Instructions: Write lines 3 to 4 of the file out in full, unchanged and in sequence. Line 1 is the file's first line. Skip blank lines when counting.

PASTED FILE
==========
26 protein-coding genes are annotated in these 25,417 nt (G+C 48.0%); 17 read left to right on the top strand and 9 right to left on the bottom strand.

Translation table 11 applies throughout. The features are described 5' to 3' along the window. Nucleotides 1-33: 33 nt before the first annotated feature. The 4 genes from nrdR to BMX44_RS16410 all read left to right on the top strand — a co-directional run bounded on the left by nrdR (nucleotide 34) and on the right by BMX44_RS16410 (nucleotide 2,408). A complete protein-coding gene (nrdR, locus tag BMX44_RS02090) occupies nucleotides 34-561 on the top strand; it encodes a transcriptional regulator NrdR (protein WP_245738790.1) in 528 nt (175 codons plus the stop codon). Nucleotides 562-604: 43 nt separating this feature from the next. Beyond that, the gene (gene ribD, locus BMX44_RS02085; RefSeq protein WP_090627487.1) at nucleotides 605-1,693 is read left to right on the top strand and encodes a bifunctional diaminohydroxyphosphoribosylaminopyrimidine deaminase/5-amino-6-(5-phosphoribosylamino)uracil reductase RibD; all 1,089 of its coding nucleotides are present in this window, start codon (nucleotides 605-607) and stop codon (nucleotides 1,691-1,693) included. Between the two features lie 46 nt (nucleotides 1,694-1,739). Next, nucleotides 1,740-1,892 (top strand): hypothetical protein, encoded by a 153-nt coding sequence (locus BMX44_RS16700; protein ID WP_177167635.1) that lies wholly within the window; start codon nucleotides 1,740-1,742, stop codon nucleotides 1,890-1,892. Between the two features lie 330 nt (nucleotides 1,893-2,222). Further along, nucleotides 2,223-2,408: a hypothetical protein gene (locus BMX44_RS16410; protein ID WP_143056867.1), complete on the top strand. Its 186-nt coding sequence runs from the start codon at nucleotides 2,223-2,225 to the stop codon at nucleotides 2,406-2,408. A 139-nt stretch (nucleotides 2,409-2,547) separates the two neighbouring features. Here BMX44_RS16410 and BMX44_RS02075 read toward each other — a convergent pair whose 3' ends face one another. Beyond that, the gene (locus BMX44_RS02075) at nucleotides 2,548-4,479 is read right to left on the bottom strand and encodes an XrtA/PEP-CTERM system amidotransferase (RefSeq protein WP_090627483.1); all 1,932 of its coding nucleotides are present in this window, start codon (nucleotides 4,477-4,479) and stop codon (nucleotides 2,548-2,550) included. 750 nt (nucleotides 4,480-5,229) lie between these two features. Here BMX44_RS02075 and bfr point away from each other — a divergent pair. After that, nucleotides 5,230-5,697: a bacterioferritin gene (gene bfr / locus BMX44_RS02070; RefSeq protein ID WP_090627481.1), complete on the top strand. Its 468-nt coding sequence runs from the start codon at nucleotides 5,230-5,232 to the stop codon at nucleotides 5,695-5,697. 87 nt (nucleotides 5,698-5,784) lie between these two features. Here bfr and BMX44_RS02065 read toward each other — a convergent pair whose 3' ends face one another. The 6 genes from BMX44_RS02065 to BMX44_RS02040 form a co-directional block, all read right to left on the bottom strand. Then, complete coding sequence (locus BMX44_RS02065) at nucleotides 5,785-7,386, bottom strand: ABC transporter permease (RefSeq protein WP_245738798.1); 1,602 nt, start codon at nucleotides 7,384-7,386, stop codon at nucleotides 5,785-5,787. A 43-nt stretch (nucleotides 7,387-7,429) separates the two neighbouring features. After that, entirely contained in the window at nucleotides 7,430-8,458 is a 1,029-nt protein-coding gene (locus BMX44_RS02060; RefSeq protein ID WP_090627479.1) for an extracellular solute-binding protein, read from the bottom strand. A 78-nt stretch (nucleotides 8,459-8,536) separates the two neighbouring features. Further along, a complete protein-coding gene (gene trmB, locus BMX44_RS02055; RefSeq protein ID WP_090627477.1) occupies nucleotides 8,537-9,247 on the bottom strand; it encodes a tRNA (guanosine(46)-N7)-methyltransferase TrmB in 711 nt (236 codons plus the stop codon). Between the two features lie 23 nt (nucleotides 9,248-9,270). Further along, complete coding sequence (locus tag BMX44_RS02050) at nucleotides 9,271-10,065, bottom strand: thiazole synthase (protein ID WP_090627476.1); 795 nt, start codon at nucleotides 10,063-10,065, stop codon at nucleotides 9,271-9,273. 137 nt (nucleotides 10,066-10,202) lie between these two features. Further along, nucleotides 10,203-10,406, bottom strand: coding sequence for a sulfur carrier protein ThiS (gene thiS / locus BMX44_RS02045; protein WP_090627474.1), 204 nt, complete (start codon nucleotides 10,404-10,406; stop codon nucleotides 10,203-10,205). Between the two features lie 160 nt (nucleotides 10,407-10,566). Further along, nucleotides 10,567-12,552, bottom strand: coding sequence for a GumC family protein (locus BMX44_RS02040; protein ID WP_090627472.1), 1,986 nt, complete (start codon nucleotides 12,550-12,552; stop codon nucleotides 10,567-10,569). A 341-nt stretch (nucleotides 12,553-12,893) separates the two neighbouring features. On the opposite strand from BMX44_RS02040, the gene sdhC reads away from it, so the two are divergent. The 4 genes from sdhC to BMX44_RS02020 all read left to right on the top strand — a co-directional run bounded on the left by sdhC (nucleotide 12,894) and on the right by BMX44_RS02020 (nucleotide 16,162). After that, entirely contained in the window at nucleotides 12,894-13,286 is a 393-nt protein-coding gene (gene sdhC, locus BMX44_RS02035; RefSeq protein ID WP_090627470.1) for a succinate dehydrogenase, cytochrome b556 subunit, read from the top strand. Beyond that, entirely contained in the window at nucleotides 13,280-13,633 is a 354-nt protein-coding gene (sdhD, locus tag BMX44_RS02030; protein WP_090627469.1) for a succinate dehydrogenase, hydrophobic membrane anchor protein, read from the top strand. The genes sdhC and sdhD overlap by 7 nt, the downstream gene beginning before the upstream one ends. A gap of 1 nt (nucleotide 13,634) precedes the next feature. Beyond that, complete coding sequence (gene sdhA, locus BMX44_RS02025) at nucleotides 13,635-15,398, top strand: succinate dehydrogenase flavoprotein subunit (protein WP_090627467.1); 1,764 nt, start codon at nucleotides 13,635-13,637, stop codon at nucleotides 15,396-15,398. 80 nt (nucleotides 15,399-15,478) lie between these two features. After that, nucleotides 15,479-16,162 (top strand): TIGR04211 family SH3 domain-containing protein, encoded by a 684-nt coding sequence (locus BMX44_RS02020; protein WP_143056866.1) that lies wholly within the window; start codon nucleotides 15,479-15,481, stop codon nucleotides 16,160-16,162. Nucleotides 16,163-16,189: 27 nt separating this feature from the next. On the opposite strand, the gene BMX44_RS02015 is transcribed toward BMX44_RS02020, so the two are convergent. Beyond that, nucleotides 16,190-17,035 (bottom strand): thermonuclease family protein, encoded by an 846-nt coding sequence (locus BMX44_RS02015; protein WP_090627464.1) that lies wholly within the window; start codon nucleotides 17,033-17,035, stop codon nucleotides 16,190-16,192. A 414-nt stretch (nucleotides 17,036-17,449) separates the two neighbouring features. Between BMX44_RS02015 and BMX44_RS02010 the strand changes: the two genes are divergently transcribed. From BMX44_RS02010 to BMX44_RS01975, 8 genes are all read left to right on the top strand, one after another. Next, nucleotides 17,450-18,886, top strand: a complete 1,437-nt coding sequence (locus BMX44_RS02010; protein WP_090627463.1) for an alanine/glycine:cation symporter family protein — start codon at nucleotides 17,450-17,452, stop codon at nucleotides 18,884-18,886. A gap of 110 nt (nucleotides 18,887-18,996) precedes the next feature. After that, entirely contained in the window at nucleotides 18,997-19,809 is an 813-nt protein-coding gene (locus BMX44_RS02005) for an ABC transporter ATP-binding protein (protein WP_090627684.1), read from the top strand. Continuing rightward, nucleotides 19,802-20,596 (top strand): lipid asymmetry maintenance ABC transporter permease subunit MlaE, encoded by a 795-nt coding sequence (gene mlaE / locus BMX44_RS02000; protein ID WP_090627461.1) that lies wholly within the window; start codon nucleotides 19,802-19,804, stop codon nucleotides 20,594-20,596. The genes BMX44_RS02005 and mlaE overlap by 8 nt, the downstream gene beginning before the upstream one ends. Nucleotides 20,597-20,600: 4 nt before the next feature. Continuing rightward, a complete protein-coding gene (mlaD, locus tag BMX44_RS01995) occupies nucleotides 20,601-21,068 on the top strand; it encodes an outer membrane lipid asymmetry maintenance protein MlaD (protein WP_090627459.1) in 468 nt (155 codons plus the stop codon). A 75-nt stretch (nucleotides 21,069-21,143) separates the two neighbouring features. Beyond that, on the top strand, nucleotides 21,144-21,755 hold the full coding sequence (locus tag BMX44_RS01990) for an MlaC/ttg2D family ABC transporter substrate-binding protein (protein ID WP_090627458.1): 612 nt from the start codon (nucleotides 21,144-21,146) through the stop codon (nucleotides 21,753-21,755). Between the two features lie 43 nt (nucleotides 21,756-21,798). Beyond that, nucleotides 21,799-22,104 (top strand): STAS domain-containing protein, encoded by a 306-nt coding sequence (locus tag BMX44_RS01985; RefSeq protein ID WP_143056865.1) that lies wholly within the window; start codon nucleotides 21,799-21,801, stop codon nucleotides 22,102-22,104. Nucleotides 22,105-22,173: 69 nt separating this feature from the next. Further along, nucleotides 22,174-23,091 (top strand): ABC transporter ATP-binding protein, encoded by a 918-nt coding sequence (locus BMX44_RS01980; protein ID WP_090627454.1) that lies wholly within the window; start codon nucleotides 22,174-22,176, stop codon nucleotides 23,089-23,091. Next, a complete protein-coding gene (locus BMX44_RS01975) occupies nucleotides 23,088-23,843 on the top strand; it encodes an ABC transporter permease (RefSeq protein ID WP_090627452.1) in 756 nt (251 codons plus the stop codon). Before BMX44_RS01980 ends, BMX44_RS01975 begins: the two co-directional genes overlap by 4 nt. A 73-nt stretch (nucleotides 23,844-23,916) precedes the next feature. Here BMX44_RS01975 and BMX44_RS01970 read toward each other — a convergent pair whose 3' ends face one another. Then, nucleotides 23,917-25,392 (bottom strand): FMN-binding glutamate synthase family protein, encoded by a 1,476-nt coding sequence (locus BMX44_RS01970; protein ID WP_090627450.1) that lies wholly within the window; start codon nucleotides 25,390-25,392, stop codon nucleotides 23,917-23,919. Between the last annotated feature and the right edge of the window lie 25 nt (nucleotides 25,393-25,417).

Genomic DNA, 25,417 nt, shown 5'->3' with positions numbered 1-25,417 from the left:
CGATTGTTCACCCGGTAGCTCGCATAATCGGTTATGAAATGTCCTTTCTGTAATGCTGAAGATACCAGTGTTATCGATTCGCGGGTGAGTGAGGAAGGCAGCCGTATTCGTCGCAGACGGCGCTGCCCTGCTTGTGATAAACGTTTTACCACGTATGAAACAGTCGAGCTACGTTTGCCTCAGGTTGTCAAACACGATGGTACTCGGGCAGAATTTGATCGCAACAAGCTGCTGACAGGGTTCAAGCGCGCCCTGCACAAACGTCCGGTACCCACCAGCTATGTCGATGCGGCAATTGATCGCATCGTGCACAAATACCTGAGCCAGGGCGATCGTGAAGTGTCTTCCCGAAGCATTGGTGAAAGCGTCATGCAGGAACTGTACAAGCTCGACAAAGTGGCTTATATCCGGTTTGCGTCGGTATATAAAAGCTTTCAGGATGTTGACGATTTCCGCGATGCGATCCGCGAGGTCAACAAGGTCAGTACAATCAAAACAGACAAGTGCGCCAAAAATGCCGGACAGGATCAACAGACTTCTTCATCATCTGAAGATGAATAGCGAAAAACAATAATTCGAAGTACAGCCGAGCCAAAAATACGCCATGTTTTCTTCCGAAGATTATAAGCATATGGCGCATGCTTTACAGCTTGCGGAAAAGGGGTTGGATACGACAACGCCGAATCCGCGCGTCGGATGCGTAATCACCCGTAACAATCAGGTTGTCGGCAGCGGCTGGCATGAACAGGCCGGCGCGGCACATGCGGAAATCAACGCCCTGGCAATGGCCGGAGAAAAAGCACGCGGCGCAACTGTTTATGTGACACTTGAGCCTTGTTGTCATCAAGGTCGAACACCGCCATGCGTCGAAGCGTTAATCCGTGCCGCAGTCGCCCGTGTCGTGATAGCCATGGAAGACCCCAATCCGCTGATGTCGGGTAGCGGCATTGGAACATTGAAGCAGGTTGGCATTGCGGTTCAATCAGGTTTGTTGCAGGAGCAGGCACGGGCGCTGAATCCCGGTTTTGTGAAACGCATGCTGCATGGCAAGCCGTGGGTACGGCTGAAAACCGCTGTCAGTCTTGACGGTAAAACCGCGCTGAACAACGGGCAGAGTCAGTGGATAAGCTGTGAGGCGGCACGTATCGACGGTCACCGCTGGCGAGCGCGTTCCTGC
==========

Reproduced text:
Genomic DNA, 25,417 nt, shown 5'->3' with positions numbered 1-25,417 from the left:
CGATTGTTCACCCGGTAGCTCGCATAATCGGTTATGAAATGTCCTTTCTGTAATGCTGAAGATACCAGTGTTATCGATTCGCGGGTGAGTGAGGAAGGCAGCCGTATTCGTCGCAGACGGCGCTGCCCTGCTTGTGATAAACGTTTTACCACGTATGAAACAGTCGAGCTACGTTTGCCTCAGGTTGTCAAACACGATGGTACTCGGGCAGAATTTGATCGCAACAAGCTGCTGACAGGGTTCAAGCGCGCCCTGCACAAACGTCCGGTACCCACCAGCTATGTCGATGCGGCAATTGATCGCATCGTGCACAAATACCTGAGCCAGGGCGATCGTGAAGTGTCTTCCCGAAGCATTGGTGAAAGCGTCATGCAGGAACTGTACAAGCTCGACAAAGTGGCTTATATCCGGTTTGCGTCGGTATATAAAAGCTTTCAGGATGTTGACGATTTCCGCGATGCGATCCGCGAGGTCAACAAGGTCAGTACAATCAAAACAGACAAGTGCGCCAAAAATGCCGGACAGGATCAACAGACTTCTTCATCATCTGAAGATGAATAGCGAAAAACAATAATTCGAAGTACAGCCGAGCCAAAAATACGCCATGTTTTCTTCCGAAGATTATAAGCATATGGCGCATGCTTTACAGCTTGCGGAAAAGGGGTTGGATACGACAACGCCGAATCCGCGCGTCGGATGCGTAATCACCCGTAACAATCAGGTTGTCGGCAGCGGCTGGCATGAACAGGCCGGCGCGGCACATGCGGAAATCAACGCCCTGGCAATGGCCGGAGAAAAAGCACGCGGCGCAACTGTTTATGTGACACTTGAGCCTTGTTGTCATCAAGGTCGAACACCGCCATGCGTCGAAGCGTTAATCCGTGCCGCAGTCGCCCGTGTCGTGATAGCCATGGAAGACCCCAATCCGCTGATGTCGGGTAGCGGCATTGGAACATTGAAGCAGGTTGGCATTGCGGTTCAATCAGGTTTGTTGCAGGAGCAGGCACGGGCGCTGAATCCCGGTTTTGTGAAACGCATGCTGCATGGCAAGCCGTGGGTACGGCTGAAAACCGCTGTCAGTCTTGACGGTAAAACCGCGCTGAACAACGGGCAGAGTCAGTGGATAAGCTGTGAGGCGGCACGTATCGACGGTCACCGCTGGCGAGCGCGTTCCTGC